The court also placed great emphasis on three additional factors: (1) the defendants had negotiated a forum selection clause in the investment agreement and had deliberately chosen the D.C. courts as the venue to litigate claims arising from the investment agreement, (2) the defendants had availed themselves of the U.S. legal system by specially appearing in the other unrelated U.S. litigation, and (3) the service upon U.S counsel was reasonably calculated to notify the defendants about the suit.
No Requirement of Exhaustion of Other Means of Service
The defendants next argued that the plaintiff was required to first show that it had made sufficient efforts to serve the defendants pursuant to the Hague Conventions as provided in FRCP(f)(1). The court flatly disagreed holding that email service under FRCP(f)(3) is not dependent upon a finding of prior exhaustion of all other possible methods to effect service upon a foreign defendant. Instead, the court found that court-directed email service is as favored as other possible methods of service under FRCP(f), and the plaintiff was not required to show any minimum threshold effort to serve the defendants via the Hague Convention or other international agreement.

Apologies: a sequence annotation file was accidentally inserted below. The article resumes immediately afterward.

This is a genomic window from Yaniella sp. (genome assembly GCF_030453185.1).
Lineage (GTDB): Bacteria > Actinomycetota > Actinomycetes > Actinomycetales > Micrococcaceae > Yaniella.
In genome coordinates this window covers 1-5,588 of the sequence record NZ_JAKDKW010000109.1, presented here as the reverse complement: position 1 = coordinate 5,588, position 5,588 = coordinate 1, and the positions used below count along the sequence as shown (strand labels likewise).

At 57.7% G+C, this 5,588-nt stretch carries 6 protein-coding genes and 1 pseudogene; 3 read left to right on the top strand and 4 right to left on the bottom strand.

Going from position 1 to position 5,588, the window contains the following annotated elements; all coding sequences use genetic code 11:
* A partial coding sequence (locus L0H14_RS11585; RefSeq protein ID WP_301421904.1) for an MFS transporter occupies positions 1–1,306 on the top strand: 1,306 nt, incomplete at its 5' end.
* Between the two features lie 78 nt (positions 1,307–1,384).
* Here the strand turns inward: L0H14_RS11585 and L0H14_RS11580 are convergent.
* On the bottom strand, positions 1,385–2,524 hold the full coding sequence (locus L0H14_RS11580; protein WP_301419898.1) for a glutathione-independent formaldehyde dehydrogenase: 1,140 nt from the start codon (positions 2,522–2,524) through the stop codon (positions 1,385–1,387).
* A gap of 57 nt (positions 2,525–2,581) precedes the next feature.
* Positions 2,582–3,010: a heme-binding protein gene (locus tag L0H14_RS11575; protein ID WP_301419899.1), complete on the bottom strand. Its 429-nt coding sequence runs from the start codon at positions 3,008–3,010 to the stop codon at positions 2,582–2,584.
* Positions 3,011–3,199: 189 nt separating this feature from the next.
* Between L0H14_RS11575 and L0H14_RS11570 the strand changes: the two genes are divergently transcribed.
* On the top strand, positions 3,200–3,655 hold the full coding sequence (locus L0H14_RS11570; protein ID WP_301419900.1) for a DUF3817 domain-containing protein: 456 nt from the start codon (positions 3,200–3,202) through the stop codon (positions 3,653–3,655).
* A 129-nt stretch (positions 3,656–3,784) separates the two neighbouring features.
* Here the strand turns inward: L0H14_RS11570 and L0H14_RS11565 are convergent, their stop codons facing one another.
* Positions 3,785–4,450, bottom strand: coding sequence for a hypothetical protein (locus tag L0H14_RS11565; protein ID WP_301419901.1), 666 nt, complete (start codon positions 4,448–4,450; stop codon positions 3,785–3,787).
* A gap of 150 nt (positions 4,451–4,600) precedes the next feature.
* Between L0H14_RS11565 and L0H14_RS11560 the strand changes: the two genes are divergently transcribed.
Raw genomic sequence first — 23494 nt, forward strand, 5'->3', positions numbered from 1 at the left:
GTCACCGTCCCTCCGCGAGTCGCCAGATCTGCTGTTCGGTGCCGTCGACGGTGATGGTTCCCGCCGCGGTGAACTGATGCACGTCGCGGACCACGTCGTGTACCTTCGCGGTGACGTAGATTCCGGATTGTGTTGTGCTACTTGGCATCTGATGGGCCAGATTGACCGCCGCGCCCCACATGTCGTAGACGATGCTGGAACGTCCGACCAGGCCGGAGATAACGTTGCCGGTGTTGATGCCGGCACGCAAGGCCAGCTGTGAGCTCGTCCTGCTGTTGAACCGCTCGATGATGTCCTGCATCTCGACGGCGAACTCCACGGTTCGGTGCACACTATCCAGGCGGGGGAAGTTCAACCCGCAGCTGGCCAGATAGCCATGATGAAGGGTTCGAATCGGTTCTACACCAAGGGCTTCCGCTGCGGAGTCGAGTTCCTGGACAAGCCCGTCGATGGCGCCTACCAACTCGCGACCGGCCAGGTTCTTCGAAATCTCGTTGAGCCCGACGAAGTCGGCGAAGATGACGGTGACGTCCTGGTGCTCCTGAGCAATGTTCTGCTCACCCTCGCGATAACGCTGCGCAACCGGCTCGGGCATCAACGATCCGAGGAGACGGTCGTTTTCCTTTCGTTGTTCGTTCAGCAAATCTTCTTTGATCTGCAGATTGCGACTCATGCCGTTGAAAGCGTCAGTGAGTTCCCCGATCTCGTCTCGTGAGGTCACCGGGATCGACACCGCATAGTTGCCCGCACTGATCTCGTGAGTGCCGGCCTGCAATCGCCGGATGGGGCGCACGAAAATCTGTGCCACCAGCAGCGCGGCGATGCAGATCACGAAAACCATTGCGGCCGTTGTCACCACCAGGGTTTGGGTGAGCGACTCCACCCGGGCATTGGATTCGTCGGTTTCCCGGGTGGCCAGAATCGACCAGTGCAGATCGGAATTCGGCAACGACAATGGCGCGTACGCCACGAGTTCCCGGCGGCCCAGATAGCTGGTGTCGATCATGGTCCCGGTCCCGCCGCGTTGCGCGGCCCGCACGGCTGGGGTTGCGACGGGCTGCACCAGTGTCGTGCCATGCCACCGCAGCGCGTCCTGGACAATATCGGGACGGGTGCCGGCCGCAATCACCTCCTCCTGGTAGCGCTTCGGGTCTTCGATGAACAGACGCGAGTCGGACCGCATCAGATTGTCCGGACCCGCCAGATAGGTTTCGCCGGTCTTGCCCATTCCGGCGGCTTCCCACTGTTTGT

Email Service Not Prohibited by International Law
Finally, the defendants argued that the email service was not permitted under the Hague Convention and not authorized under the laws of Aruba and Curacao. However, the court found these arguments unavailing after determining that email service was not expressly prohibited by either the Hague Convention or the laws of the defendants’ host countries. According to the court’s analysis, the Hague Convention simply does not list email service as a possible method of service, but this is not tantamount to a rejection of the use of email service in appropriate situations. In addition, the court determined that so long as not prohibited by international agreement the court has discretion to authorize email service — even if not authorized by the host countries’ laws — when the service is reasonably calculated to notify the defendants of the suit in a timely manner.
• In appropriate circumstances, email service upon a foreign defendant’s U.S, counsel may be good service without having to first resort to traditional service of process that is recognized under international agreements such as the Hague Convention – particularly where the foreign defendant has previously appeared in other U.S. actions.
• In contract disputes, forum selection clauses not only can be enforced to establish personal jurisdiction upon a foreign defendant, but they also may have some relevance in defeating a motion to dismiss the action for insufficient service of process.